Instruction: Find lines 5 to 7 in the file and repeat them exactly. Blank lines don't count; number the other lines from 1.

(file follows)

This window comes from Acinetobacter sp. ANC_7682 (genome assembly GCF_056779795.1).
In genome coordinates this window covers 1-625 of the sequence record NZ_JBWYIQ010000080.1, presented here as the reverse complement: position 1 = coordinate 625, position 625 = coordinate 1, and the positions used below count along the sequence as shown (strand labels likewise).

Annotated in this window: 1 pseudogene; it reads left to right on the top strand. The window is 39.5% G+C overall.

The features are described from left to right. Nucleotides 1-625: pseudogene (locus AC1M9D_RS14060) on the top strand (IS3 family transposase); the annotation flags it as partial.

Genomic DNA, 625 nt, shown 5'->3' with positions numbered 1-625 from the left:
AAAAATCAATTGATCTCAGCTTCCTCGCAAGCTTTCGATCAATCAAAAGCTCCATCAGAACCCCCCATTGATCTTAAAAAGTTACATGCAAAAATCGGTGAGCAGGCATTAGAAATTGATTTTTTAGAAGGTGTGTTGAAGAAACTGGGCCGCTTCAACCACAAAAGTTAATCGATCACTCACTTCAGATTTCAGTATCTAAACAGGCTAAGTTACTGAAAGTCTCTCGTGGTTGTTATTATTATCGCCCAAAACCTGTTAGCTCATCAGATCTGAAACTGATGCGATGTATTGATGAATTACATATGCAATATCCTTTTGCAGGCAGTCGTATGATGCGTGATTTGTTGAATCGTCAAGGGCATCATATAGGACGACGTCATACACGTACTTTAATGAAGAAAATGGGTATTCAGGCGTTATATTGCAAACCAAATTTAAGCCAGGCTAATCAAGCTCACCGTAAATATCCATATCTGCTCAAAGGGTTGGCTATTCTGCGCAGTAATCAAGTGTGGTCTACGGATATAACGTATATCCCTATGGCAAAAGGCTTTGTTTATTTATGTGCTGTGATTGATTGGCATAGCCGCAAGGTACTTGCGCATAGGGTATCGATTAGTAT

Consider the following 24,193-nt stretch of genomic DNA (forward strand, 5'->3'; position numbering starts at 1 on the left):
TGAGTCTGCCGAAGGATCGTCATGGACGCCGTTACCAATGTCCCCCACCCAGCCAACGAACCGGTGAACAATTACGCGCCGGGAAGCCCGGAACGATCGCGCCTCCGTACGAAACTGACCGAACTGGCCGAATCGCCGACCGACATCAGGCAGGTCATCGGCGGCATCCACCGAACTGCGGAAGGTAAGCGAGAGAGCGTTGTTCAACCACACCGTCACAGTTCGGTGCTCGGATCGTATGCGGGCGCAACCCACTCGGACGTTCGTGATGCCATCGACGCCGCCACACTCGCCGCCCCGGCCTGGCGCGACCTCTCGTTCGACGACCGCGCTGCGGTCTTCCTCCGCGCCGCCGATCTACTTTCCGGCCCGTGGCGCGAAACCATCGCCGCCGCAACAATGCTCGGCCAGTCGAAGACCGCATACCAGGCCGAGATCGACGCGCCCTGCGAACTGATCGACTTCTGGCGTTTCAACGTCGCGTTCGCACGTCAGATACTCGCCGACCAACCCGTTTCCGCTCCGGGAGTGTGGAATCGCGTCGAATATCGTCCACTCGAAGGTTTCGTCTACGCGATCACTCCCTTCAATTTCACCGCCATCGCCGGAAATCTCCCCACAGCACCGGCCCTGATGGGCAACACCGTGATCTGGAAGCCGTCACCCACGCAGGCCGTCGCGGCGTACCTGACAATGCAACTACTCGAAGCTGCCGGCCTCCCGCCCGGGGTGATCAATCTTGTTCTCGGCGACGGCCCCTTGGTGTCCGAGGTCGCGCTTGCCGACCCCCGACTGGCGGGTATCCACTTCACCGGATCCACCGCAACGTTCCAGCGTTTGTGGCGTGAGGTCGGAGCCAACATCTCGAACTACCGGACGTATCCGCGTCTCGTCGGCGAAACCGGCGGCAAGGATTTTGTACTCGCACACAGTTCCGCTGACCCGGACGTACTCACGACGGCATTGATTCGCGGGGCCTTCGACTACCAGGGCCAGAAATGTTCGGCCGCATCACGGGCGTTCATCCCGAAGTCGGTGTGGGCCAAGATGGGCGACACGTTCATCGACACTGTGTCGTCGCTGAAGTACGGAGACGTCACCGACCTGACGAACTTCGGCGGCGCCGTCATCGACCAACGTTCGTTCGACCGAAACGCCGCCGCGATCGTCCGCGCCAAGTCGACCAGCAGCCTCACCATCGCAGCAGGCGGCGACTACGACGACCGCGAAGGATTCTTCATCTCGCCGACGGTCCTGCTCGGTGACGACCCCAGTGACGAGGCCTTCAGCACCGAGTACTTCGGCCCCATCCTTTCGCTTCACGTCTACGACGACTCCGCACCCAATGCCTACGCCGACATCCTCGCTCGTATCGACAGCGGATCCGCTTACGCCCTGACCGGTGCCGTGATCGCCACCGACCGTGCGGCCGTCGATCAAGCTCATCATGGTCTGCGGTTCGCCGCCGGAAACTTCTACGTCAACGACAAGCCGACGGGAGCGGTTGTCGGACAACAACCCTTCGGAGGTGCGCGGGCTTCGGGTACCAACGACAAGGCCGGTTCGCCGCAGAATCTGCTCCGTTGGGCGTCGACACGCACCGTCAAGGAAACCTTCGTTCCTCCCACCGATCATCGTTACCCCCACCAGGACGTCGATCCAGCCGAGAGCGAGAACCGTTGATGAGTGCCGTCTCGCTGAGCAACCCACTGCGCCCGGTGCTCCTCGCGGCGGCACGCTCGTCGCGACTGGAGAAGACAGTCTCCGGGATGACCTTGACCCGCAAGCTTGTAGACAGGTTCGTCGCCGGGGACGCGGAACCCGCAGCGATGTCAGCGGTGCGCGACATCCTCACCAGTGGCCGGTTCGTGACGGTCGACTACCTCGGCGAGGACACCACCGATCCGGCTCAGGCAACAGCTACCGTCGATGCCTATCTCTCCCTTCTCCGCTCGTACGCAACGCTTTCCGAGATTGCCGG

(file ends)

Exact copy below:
Genomic DNA, 625 nt, shown 5'->3' with positions numbered 1-625 from the left:
AAAAATCAATTGATCTCAGCTTCCTCGCAAGCTTTCGATCAATCAAAAGCTCCATCAGAACCCCCCATTGATCTTAAAAAGTTACATGCAAAAATCGGTGAGCAGGCATTAGAAATTGATTTTTTAGAAGGTGTGTTGAAGAAACTGGGCCGCTTCAACCACAAAAGTTAATCGATCACTCACTTCAGATTTCAGTATCTAAACAGGCTAAGTTACTGAAAGTCTCTCGTGGTTGTTATTATTATCGCCCAAAACCTGTTAGCTCATCAGATCTGAAACTGATGCGATGTATTGATGAATTACATATGCAATATCCTTTTGCAGGCAGTCGTATGATGCGTGATTTGTTGAATCGTCAAGGGCATCATATAGGACGACGTCATACACGTACTTTAATGAAGAAAATGGGTATTCAGGCGTTATATTGCAAACCAAATTTAAGCCAGGCTAATCAAGCTCACCGTAAATATCCATATCTGCTCAAAGGGTTGGCTATTCTGCGCAGTAATCAAGTGTGGTCTACGGATATAACGTATATCCCTATGGCAAAAGGCTTTGTTTATTTATGTGCTGTGATTGATTGGCATAGCCGCAAGGTACTTGCGCATAGGGTATCGATTAGTAT

Consider the following 24,193-nt stretch of genomic DNA (forward strand, 5'->3'; position numbering starts at 1 on the left):